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  • Deirra Footman

Becoming a Network Engineer


In this article, I'm going to share my advice on getting into the field of Network Engineering.


Before we dive in, let's define what exactly a Network Engineer does.


At their core Network Engineers are the people who keep the internet up and running. We focus on the design, implementation, security and ongoing maintenance of a business' network infrastructure and ensure that it is available to our end users. There are many focus areas within the field including data center, Wireless, Enterprise Networking, Designing, Service Provider and Security (focusing on firewalling and other security applications).

What skills do you need?

Network Engineers need to have strong soft skills to be successful in the field. The technical side is not enough, contrary to popular belief. The top soft skills you should have are:


Analytical/Critical Thinking - you'll be spending the majority of your time analyzing complex issues. You will also be expected to proactively identify issues and utilize monitoring tools to recommend/make improvements.

Communication - You'll also spend most of your time talking and emailing your peers and customers. You need to be able to articulate complex issues and concepts to your end-users, teammates, and management. Here are some course recommendations to strengthen your communication muscles:

LinkedIn Learning Courses:

Organization/Attention to Detail - DOCUMENT EVERYTHING! - This will make your life and your peers' jobs much easier. Depending on the size, networks can get very complex and as things change you want to be sure the solutions implemented are compatible. Here's a great video on organizing your notes using One Note. I personally write everything in my notebook and transfer relevant information to my One Note. I also take note as I go when I'm building a solution so that I can easily create or update network documentation later on.

The ability to learn new technologies - Technology is changing every day. Staying abreast of trends and keeping your skills sharp will keep you marketable. You will be able to make recommendations to improve your environment and purpose solutions. #NeverStopLearning Here's a great course on Learning How to Learn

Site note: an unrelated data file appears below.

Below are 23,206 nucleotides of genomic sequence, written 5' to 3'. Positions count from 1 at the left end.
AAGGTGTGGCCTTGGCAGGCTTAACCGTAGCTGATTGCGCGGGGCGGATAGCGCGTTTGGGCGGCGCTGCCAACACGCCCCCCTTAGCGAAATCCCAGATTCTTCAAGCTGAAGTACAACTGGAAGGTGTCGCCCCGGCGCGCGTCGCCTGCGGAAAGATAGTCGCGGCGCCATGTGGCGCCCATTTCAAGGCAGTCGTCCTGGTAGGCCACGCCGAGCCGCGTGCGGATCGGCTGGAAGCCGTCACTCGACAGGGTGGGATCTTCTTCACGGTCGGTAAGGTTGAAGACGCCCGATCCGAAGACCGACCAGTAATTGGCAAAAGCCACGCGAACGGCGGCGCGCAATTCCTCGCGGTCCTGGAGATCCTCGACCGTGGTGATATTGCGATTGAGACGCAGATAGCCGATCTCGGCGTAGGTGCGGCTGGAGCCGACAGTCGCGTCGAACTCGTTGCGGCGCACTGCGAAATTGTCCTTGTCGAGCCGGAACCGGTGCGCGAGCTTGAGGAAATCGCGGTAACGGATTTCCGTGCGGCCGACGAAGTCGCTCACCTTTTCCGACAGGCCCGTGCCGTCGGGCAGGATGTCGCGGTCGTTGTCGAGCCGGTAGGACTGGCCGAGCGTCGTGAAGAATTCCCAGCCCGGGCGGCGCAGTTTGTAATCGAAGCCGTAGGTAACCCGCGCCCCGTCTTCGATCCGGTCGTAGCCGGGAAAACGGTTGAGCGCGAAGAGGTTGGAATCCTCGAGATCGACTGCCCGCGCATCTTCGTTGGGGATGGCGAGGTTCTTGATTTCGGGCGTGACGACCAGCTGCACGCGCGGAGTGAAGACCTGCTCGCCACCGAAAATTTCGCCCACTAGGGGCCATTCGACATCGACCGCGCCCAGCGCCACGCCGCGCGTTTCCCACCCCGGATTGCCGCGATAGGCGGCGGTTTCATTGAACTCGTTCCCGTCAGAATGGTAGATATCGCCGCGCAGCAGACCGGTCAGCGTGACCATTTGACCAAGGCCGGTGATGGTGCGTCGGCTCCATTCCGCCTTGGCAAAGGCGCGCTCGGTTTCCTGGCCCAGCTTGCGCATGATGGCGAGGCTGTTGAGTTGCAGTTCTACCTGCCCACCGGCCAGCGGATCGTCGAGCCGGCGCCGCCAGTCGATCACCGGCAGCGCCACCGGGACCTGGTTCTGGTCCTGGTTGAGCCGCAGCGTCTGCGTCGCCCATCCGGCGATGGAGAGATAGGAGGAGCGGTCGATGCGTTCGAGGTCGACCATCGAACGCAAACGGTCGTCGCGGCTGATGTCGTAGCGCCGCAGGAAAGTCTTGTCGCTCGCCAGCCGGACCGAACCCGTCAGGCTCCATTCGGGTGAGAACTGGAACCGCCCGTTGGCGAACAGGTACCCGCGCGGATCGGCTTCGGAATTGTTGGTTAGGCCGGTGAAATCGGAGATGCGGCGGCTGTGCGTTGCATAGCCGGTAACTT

Technical Skills and Path (Net+ vs CCNA):


Now on to the fun stuff….What should you be studying to become a Network Engineer? I'm going to focus on the Cisco certifications here as they are typically what employers look for. I do encourage everyone, once they have settled into their career to branch out and explore what other vendors have to offer. A well-developed engineer should have a good understanding of all options in order to offer a broader set of design options.


What is the CCNA?


The CCNA (Cisco Certified Network Associate) is a certification that is exam tests a candidate's knowledge and skills required to install, operate, and troubleshoot a small to medium-size enterprise branch network. The CCNA covers the following topics:

  • Network Fundamentals

  • LAN Switching Fundamentals

  • Routing Fundamentals

  • Routing Protocols

  • Infrastructure Services

  • Infrastructure Maintenance

  • Automation and Programmability (Coming in 2020 on the new exam)


A question I often get from aspiring engineers is whether they should get their Network+ or CCNA. I recommend the CCNA if you already have some tech experience for a few reasons:

The CCNA covers the basics of networking as well as the basics of Cisco specific configurations. Most employers are seeking this certification as a minimum qualification as many employers are looking for product-specific skills.

The Network+ does a great job of explaining the theory of networking. The what and why of the protocols. The gap lies in how. So you'll understand what a specific protocol is but not how to configure it or the in-depth details of why you’d choose over other protocols. The CCNA covers both in most cases. I expand on the comparison here. I outline how to prepare for your CCNA and suggest material here.


While you're studying for your CCNA, labbing will be key to better understanding the new concepts you're learning. The good thing is you don't need a Here are some great resources to help you #LabEveryday.


Finding A Role

Once you're certified, it's time to start looking for a job. I suggest that while you're studying you spend some time on Twitter and LinkedIn connecting with other Engineers. This serves two goals:


1. it helps you with your studies as you're able to discuss challenging topics with other people in the field.

2. It gets your name out there which can aid in your job search.


On LinkedIn connect with Recruiters and start building relationships. Another good thing is looking at job descriptions for entry-level roles to give you an idea of what employers are looking for. This can be a slow process but don't be discouraged.

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